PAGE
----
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This queue is for tickets about the Math-Random CPAN distribution.

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The Basics
Id: 48080
Status: open
Priority: 0/
Queue: Math-Random

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Owner: Nobody in particular
Requestors: frequency [...] cpan.org
Cc:
AdminCc:

Bug Information
Severity: Wishlist
Broken in: 0.71
Fixed in: (no value)



Subject: Better Default Seeding
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Hi: By default, you seed the module using localtime. In the modules I've written (currently on CPAN) dealing with random stuff, that's what I've done too. I just learned today that there is a Perl_seed variable we can use, which gets the seed of the currently executing thread, which is used internally (I guess) for seeding hashes and stuff. Ultimately it should prove to be a better default seed. I'm working on preparing a patch for Debian. There is a bug report on this, http://bugs.debian.org/cgi-bin/bugreport.cgi?bug=537952 -- but I think the patch could be better, so I'll send the updated one after I'm done. Notably, the patch submitted by Don Armstrong does not ensure that we're running on Perl 5.8+, which is when these seeds were introduced.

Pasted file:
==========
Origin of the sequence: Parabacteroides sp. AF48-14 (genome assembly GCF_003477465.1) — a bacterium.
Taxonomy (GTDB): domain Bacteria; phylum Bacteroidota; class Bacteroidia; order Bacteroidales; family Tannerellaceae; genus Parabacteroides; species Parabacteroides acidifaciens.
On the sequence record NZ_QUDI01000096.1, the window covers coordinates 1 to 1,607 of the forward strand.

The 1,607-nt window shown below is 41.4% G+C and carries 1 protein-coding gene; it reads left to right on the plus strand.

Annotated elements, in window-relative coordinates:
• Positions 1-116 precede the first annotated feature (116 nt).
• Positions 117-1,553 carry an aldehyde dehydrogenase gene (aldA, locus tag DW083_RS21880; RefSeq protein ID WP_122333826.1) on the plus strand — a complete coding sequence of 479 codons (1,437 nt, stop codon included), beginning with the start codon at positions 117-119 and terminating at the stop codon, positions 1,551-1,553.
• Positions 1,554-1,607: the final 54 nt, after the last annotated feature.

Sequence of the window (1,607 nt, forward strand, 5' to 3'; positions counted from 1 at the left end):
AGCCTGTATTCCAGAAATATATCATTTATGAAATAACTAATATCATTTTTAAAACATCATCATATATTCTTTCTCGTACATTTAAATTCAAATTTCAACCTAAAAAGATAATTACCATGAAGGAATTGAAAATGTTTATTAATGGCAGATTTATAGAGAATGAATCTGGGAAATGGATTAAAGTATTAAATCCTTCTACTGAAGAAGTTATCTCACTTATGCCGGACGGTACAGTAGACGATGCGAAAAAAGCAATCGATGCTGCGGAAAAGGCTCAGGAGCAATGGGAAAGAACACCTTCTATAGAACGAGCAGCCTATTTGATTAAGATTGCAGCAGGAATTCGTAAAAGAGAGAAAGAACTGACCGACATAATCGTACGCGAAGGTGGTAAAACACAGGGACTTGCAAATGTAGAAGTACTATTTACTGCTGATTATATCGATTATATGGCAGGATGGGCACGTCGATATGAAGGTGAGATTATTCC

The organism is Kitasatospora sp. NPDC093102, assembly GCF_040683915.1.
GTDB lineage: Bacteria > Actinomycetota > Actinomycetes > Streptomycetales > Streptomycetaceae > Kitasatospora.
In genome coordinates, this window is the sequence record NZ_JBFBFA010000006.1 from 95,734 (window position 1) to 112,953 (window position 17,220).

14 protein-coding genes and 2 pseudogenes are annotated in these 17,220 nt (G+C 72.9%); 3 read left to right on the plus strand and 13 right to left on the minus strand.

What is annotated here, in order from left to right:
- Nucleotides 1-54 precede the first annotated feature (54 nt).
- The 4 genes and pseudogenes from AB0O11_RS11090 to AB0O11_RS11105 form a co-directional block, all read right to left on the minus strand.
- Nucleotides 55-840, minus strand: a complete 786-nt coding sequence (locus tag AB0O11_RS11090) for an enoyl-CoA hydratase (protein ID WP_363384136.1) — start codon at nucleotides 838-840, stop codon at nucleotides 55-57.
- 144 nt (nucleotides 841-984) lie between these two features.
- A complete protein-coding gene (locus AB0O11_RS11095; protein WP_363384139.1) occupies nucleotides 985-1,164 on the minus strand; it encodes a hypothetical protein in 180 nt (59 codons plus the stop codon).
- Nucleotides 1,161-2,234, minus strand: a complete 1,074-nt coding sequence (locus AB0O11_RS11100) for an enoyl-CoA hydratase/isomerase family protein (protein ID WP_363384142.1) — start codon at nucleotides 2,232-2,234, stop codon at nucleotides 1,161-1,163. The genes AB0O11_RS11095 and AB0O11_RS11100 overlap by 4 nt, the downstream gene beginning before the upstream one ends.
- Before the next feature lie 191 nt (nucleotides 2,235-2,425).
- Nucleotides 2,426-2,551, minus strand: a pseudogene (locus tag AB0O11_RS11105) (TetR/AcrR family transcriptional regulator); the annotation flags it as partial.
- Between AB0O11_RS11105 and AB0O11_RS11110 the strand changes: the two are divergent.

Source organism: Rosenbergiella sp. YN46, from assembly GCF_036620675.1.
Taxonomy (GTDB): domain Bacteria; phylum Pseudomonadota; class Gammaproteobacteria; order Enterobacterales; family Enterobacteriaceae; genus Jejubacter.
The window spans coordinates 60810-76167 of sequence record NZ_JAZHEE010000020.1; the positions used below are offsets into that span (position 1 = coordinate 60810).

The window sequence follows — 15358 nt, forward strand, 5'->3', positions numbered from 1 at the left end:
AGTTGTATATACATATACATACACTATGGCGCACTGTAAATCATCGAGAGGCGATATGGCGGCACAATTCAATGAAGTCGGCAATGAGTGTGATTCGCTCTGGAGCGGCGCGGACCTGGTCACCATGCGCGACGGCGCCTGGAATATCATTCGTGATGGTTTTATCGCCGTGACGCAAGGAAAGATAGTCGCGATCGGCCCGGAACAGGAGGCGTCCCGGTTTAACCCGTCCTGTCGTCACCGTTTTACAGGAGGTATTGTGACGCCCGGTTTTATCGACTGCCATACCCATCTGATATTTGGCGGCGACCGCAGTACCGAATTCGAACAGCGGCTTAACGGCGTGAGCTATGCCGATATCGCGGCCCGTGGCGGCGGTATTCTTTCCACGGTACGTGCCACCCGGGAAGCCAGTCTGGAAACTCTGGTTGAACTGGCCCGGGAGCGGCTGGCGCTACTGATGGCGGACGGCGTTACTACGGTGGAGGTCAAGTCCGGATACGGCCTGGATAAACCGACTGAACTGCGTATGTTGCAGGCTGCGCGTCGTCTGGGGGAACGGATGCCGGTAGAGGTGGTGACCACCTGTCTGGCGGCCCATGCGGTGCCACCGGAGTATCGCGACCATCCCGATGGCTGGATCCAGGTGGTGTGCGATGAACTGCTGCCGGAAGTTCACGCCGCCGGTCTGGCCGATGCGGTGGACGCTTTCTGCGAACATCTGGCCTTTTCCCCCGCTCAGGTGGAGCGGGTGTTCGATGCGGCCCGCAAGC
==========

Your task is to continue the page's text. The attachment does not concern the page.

Hi: I've written the following patch which seems to resolve the issue. Please consider applying it in your module: Description: Update seeding algorithm By default, this algorithm uses localtime to seed the random number generator, which provides poor randomness when Perl is executed many times sequentially. This patch replaces that with Don Armstrong's proposed solution, Perl_seed. See BTS#537952 for details. Origin: vendor Author: Jonathan Yu <frequency@cpan.org> Bug: http://bugs.debian.org/cgi-bin/bugreport.cgi?bug=537952 Bug-CPAN: https://rt.cpan.org/Ticket/Display.html?id=48080 Forwarded: yes --- a/Random.pm +++ b/Random.pm @@ -73,7 +73,7 @@ ### set seeds by default -salfph(scalar(localtime())); +salfph(get_seed() || scalar(localtime)); ##################################################################### # RANDOM DEVIATE GENERATORS # --- a/Random.xs +++ b/Random.xs @@ -11,6 +11,28 @@ #include "randlib.h" #include "helper.h" +#define PERL_VERSION_ATLEAST(a,b,c) \ + (PERL_REVISION > (a) \ + || (PERL_REVISION == (a) \ + && (PERL_VERSION > (b) \ + || (PERL_VERSION == (b) && PERL_SUBVERSION >= (c))))) + +#if PERL_VERSION_ATLEAST (5,8,1) +/* For whatever reason, the random seeds need to be in 1..2^30; the below will + * be uniformly distributed assuming the seed value is uniformly distributed. + * + * This approach isn't cryptographically secure. Consider using /dev/random + * or Math::TrulyRandom to get some real entropy. + */ +#define Perl_get_seed (long)(Perl_seed(aTHX) % 1073741824L) +#else +/* If we don't support seeds, return 0 so we can fall back to localtime for + * default seeding. There's a chance Perl_seed will return 0 and mask this, + * but in that case the data should still be "random enough" anyway. + */ +#define Perl_get_seed 0L +#endif /* Perl_seed */ + static int not_here(s) char *s; @@ -38,6 +60,12 @@ MODULE = Math::Random PACKAGE = Math::Random +long +get_seed() + CODE: + RETVAL = Perl_get_seed; + OUTPUT: + RETVAL double genbet (aa,bb) On Wed Jul 22 10:36:58 2009, FREQUENCY wrote: Show quoted text